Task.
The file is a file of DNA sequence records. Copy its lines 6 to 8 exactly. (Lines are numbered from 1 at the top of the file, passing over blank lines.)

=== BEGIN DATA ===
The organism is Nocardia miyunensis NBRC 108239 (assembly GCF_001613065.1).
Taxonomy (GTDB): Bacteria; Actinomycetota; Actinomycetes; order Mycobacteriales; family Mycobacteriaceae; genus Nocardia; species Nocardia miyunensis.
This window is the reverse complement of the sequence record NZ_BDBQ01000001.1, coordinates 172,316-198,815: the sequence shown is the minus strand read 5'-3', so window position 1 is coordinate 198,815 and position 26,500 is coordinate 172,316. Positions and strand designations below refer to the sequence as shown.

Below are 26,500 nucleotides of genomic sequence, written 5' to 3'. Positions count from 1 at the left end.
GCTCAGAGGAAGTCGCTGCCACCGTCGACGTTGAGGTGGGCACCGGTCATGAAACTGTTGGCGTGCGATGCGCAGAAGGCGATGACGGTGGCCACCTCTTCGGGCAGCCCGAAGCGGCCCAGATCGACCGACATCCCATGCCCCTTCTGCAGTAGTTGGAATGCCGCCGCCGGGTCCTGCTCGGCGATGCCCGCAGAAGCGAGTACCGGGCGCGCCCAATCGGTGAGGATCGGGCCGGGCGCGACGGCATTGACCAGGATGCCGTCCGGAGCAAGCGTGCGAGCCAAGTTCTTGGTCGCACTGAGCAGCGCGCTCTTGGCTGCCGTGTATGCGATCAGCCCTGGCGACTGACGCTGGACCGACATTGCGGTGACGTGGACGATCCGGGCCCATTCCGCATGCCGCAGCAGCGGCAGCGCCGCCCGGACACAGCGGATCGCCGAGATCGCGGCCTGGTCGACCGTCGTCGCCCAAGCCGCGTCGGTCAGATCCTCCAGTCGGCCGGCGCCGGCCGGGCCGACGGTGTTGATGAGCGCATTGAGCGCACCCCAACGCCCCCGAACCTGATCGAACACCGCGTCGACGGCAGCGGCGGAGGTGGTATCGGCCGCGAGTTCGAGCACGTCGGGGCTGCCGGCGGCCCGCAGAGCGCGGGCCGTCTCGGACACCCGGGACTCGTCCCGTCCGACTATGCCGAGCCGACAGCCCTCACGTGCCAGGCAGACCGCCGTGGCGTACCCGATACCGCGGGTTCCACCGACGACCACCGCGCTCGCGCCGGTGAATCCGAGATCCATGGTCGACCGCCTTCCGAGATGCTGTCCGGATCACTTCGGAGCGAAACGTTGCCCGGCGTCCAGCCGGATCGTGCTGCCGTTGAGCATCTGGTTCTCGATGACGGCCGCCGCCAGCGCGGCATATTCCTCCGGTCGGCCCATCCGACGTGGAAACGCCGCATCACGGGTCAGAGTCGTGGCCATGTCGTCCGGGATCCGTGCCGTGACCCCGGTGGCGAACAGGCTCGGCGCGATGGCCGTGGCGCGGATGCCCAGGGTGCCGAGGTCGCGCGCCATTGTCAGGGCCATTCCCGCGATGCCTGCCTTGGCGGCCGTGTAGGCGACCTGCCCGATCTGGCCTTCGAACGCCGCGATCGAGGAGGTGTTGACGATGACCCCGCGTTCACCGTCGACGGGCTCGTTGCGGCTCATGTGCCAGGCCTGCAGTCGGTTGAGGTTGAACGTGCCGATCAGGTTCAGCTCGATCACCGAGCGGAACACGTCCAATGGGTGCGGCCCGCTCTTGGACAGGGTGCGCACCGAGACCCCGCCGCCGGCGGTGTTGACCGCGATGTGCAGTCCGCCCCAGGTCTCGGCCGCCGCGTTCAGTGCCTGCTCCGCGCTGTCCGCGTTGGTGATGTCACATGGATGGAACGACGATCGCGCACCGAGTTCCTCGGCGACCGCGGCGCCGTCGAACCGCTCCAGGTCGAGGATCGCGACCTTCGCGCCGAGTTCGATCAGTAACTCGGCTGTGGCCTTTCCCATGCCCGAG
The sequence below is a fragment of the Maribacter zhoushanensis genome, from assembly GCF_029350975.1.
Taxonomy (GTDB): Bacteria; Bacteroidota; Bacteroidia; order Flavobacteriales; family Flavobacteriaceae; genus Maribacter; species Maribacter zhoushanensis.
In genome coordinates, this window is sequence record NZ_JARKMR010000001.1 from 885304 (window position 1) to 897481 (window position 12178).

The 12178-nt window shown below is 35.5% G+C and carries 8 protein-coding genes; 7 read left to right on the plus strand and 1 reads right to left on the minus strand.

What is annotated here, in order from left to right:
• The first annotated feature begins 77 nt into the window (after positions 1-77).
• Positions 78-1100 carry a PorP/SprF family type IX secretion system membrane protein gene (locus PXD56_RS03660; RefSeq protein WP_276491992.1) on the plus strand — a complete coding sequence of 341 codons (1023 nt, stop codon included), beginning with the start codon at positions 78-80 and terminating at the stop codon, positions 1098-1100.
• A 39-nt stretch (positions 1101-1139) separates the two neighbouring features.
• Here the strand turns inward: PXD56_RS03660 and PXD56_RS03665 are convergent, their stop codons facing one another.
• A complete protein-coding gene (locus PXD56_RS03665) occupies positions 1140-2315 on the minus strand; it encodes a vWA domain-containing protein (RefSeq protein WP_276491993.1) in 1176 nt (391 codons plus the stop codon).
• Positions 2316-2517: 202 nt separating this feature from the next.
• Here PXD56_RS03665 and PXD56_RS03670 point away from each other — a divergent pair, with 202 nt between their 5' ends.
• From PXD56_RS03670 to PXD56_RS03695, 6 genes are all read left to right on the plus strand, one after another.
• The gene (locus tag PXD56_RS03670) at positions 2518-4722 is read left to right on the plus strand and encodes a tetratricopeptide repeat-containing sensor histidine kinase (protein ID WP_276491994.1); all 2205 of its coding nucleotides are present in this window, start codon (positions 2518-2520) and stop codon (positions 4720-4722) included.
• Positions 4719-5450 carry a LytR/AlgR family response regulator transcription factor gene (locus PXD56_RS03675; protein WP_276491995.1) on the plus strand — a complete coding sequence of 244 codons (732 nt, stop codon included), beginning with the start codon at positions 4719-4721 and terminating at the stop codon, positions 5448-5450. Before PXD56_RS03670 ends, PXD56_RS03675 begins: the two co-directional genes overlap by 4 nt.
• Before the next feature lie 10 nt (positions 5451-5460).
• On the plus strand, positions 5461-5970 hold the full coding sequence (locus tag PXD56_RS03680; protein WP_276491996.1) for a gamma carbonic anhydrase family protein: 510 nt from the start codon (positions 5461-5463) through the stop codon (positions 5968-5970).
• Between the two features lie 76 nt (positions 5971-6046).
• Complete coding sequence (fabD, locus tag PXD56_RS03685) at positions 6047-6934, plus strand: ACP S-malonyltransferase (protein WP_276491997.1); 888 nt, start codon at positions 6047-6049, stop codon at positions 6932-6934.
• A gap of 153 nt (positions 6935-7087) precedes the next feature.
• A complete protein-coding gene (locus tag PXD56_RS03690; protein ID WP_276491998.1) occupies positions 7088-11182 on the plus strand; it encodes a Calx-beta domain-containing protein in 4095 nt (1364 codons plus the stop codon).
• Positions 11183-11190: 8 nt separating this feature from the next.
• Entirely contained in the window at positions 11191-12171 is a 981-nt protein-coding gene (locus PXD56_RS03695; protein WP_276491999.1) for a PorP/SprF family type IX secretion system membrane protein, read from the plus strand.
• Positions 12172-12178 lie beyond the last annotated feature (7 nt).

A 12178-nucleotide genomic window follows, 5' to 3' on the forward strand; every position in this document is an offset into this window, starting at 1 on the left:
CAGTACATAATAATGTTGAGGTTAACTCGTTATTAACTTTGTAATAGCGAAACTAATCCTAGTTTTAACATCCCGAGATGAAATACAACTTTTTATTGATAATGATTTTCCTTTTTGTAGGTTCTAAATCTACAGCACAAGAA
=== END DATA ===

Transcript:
The sequence below is a fragment of the Maribacter zhoushanensis genome, from assembly GCF_029350975.1.
Taxonomy (GTDB): Bacteria; Bacteroidota; Bacteroidia; order Flavobacteriales; family Flavobacteriaceae; genus Maribacter; species Maribacter zhoushanensis.
In genome coordinates, this window is sequence record NZ_JARKMR010000001.1 from 885304 (window position 1) to 897481 (window position 12178).